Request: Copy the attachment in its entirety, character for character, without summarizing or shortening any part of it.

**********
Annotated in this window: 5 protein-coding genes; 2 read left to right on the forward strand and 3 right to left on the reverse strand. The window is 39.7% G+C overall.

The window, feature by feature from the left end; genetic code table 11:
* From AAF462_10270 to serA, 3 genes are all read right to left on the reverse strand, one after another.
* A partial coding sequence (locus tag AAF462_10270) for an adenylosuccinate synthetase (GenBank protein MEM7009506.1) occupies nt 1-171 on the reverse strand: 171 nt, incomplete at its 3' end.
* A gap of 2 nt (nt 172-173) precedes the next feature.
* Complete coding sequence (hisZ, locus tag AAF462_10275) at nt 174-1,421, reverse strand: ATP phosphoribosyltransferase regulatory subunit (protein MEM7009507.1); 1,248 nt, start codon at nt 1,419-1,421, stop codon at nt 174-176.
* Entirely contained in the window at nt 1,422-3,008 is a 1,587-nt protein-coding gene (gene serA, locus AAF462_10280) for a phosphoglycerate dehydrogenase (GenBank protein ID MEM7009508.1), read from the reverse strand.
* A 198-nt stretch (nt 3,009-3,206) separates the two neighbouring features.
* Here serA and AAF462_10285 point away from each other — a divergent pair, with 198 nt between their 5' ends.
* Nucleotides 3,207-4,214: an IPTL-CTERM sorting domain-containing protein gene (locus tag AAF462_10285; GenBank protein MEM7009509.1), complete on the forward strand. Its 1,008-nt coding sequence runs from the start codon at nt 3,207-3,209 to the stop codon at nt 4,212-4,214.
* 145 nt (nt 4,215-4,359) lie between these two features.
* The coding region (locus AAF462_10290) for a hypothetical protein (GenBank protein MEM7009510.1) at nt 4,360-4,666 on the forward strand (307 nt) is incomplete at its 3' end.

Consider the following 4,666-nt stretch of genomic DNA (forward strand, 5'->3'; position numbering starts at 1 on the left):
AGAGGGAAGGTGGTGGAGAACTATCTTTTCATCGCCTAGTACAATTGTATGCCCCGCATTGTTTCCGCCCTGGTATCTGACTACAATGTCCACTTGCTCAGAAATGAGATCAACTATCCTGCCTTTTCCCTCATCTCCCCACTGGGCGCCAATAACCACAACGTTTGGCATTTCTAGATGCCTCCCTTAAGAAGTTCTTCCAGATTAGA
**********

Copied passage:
Annotated in this window: 5 protein-coding genes; 2 read left to right on the forward strand and 3 right to left on the reverse strand. The window is 39.7% G+C overall.

The window, feature by feature from the left end; genetic code table 11:
* From AAF462_10270 to serA, 3 genes are all read right to left on the reverse strand, one after another.
* A partial coding sequence (locus tag AAF462_10270) for an adenylosuccinate synthetase (GenBank protein MEM7009506.1) occupies nt 1-171 on the reverse strand: 171 nt, incomplete at its 3' end.
* A gap of 2 nt (nt 172-173) precedes the next feature.
* Complete coding sequence (hisZ, locus tag AAF462_10275) at nt 174-1,421, reverse strand: ATP phosphoribosyltransferase regulatory subunit (protein MEM7009507.1); 1,248 nt, start codon at nt 1,419-1,421, stop codon at nt 174-176.
* Entirely contained in the window at nt 1,422-3,008 is a 1,587-nt protein-coding gene (gene serA, locus AAF462_10280) for a phosphoglycerate dehydrogenase (GenBank protein ID MEM7009508.1), read from the reverse strand.
* A 198-nt stretch (nt 3,009-3,206) separates the two neighbouring features.
* Here serA and AAF462_10285 point away from each other — a divergent pair, with 198 nt between their 5' ends.
* Nucleotides 3,207-4,214: an IPTL-CTERM sorting domain-containing protein gene (locus tag AAF462_10285; GenBank protein MEM7009509.1), complete on the forward strand. Its 1,008-nt coding sequence runs from the start codon at nt 3,207-3,209 to the stop codon at nt 4,212-4,214.
* 145 nt (nt 4,215-4,359) lie between these two features.
* The coding region (locus AAF462_10290) for a hypothetical protein (GenBank protein MEM7009510.1) at nt 4,360-4,666 on the forward strand (307 nt) is incomplete at its 3' end.

Consider the following 4,666-nt stretch of genomic DNA (forward strand, 5'->3'; position numbering starts at 1 on the left):
AGAGGGAAGGTGGTGGAGAACTATCTTTTCATCGCCTAGTACAATTGTATGCCCCGCATTGTTTCCGCCCTGGTATCTGACTACAATGTCCACTTGCTCAGAAATGAGATCAACTATCCTGCCTTTTCCCTCATCTCCCCACTGGGCGCCAATAACCACAACGTTTGGCATTTCTAGATGCCTCCCTTAAGAAGTTCTTCCAGATTAGA